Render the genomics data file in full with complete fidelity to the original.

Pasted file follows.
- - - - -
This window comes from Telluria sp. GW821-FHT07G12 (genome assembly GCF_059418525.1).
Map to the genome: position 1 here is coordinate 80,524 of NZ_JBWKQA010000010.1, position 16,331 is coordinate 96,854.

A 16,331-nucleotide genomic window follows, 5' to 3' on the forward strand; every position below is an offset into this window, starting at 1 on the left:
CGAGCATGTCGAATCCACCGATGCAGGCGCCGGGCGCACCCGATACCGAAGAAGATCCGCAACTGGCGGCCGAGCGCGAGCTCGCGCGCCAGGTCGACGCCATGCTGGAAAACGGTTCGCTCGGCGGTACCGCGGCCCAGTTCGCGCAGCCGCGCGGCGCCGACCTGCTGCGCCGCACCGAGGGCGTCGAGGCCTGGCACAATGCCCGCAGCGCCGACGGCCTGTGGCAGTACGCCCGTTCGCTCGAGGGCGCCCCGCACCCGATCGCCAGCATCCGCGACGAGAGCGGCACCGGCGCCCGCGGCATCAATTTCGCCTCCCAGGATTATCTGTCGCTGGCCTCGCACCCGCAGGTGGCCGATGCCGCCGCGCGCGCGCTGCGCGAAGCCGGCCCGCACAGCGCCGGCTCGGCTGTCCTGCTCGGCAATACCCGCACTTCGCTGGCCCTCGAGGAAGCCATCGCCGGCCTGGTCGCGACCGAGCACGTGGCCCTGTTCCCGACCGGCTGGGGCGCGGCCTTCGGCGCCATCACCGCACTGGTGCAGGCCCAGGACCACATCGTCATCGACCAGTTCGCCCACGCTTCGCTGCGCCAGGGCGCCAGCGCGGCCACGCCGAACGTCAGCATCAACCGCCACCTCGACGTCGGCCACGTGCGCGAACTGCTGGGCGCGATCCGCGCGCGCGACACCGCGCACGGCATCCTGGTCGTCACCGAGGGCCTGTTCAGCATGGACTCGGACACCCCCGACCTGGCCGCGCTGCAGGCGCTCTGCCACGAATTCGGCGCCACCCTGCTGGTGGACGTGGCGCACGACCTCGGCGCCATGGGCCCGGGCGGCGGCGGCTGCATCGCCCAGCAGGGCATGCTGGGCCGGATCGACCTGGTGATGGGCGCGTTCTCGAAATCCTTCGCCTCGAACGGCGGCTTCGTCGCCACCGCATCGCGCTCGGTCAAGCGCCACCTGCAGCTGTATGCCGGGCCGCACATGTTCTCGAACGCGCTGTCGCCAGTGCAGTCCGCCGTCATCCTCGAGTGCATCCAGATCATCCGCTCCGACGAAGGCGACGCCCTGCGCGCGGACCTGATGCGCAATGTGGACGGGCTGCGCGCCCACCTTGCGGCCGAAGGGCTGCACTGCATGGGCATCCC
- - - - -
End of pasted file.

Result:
This window comes from Telluria sp. GW821-FHT07G12 (genome assembly GCF_059418525.1).
Map to the genome: position 1 here is coordinate 80,524 of NZ_JBWKQA010000010.1, position 16,331 is coordinate 96,854.

A 16,331-nucleotide genomic window follows, 5' to 3' on the forward strand; every position below is an offset into this window, starting at 1 on the left:
CGAGCATGTCGAATCCACCGATGCAGGCGCCGGGCGCACCCGATACCGAAGAAGATCCGCAACTGGCGGCCGAGCGCGAGCTCGCGCGCCAGGTCGACGCCATGCTGGAAAACGGTTCGCTCGGCGGTACCGCGGCCCAGTTCGCGCAGCCGCGCGGCGCCGACCTGCTGCGCCGCACCGAGGGCGTCGAGGCCTGGCACAATGCCCGCAGCGCCGACGGCCTGTGGCAGTACGCCCGTTCGCTCGAGGGCGCCCCGCACCCGATCGCCAGCATCCGCGACGAGAGCGGCACCGGCGCCCGCGGCATCAATTTCGCCTCCCAGGATTATCTGTCGCTGGCCTCGCACCCGCAGGTGGCCGATGCCGCCGCGCGCGCGCTGCGCGAAGCCGGCCCGCACAGCGCCGGCTCGGCTGTCCTGCTCGGCAATACCCGCACTTCGCTGGCCCTCGAGGAAGCCATCGCCGGCCTGGTCGCGACCGAGCACGTGGCCCTGTTCCCGACCGGCTGGGGCGCGGCCTTCGGCGCCATCACCGCACTGGTGCAGGCCCAGGACCACATCGTCATCGACCAGTTCGCCCACGCTTCGCTGCGCCAGGGCGCCAGCGCGGCCACGCCGAACGTCAGCATCAACCGCCACCTCGACGTCGGCCACGTGCGCGAACTGCTGGGCGCGATCCGCGCGCGCGACACCGCGCACGGCATCCTGGTCGTCACCGAGGGCCTGTTCAGCATGGACTCGGACACCCCCGACCTGGCCGCGCTGCAGGCGCTCTGCCACGAATTCGGCGCCACCCTGCTGGTGGACGTGGCGCACGACCTCGGCGCCATGGGCCCGGGCGGCGGCGGCTGCATCGCCCAGCAGGGCATGCTGGGCCGGATCGACCTGGTGATGGGCGCGTTCTCGAAATCCTTCGCCTCGAACGGCGGCTTCGTCGCCACCGCATCGCGCTCGGTCAAGCGCCACCTGCAGCTGTATGCCGGGCCGCACATGTTCTCGAACGCGCTGTCGCCAGTGCAGTCCGCCGTCATCCTCGAGTGCATCCAGATCATCCGCTCCGACGAAGGCGACGCCCTGCGCGCGGACCTGATGCGCAATGTGGACGGGCTGCGCGCCCACCTTGCGGCCGAAGGGCTGCACTGCATGGGCATCCC